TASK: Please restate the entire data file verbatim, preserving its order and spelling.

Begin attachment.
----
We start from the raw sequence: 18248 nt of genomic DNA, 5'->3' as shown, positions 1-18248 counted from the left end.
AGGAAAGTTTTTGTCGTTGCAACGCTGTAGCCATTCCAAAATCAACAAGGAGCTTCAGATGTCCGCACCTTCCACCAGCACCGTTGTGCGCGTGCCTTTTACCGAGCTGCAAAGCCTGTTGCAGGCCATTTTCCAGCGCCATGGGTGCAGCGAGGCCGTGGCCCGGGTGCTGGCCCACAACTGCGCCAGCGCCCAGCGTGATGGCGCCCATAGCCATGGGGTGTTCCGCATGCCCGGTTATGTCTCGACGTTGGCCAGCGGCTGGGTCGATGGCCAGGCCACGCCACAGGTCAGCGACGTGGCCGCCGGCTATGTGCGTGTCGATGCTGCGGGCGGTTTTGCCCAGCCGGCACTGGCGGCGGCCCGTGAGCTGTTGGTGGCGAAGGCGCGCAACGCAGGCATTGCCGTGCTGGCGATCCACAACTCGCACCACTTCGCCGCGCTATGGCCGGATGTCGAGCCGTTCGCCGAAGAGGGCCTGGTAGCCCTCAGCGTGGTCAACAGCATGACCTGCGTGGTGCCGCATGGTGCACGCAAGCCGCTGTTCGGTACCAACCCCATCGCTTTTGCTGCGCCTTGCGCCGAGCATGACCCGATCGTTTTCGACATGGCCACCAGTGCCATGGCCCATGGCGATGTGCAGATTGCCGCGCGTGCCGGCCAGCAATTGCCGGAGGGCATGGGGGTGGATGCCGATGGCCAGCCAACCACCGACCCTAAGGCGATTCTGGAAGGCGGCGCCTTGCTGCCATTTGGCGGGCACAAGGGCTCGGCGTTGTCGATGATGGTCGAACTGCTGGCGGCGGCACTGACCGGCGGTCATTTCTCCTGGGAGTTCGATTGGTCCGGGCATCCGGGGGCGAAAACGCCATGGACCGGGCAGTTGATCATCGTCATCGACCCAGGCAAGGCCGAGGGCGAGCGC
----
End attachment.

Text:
We start from the raw sequence: 18248 nt of genomic DNA, 5'->3' as shown, positions 1-18248 counted from the left end.
AGGAAAGTTTTTGTCGTTGCAACGCTGTAGCCATTCCAAAATCAACAAGGAGCTTCAGATGTCCGCACCTTCCACCAGCACCGTTGTGCGCGTGCCTTTTACCGAGCTGCAAAGCCTGTTGCAGGCCATTTTCCAGCGCCATGGGTGCAGCGAGGCCGTGGCCCGGGTGCTGGCCCACAACTGCGCCAGCGCCCAGCGTGATGGCGCCCATAGCCATGGGGTGTTCCGCATGCCCGGTTATGTCTCGACGTTGGCCAGCGGCTGGGTCGATGGCCAGGCCACGCCACAGGTCAGCGACGTGGCCGCCGGCTATGTGCGTGTCGATGCTGCGGGCGGTTTTGCCCAGCCGGCACTGGCGGCGGCCCGTGAGCTGTTGGTGGCGAAGGCGCGCAACGCAGGCATTGCCGTGCTGGCGATCCACAACTCGCACCACTTCGCCGCGCTATGGCCGGATGTCGAGCCGTTCGCCGAAGAGGGCCTGGTAGCCCTCAGCGTGGTCAACAGCATGACCTGCGTGGTGCCGCATGGTGCACGCAAGCCGCTGTTCGGTACCAACCCCATCGCTTTTGCTGCGCCTTGCGCCGAGCATGACCCGATCGTTTTCGACATGGCCACCAGTGCCATGGCCCATGGCGATGTGCAGATTGCCGCGCGTGCCGGCCAGCAATTGCCGGAGGGCATGGGGGTGGATGCCGATGGCCAGCCAACCACCGACCCTAAGGCGATTCTGGAAGGCGGCGCCTTGCTGCCATTTGGCGGGCACAAGGGCTCGGCGTTGTCGATGATGGTCGAACTGCTGGCGGCGGCACTGACCGGCGGTCATTTCTCCTGGGAGTTCGATTGGTCCGGGCATCCGGGGGCGAAAACGCCATGGACCGGGCAGTTGATCATCGTCATCGACCCAGGCAAGGCCGAGGGCGAGCGC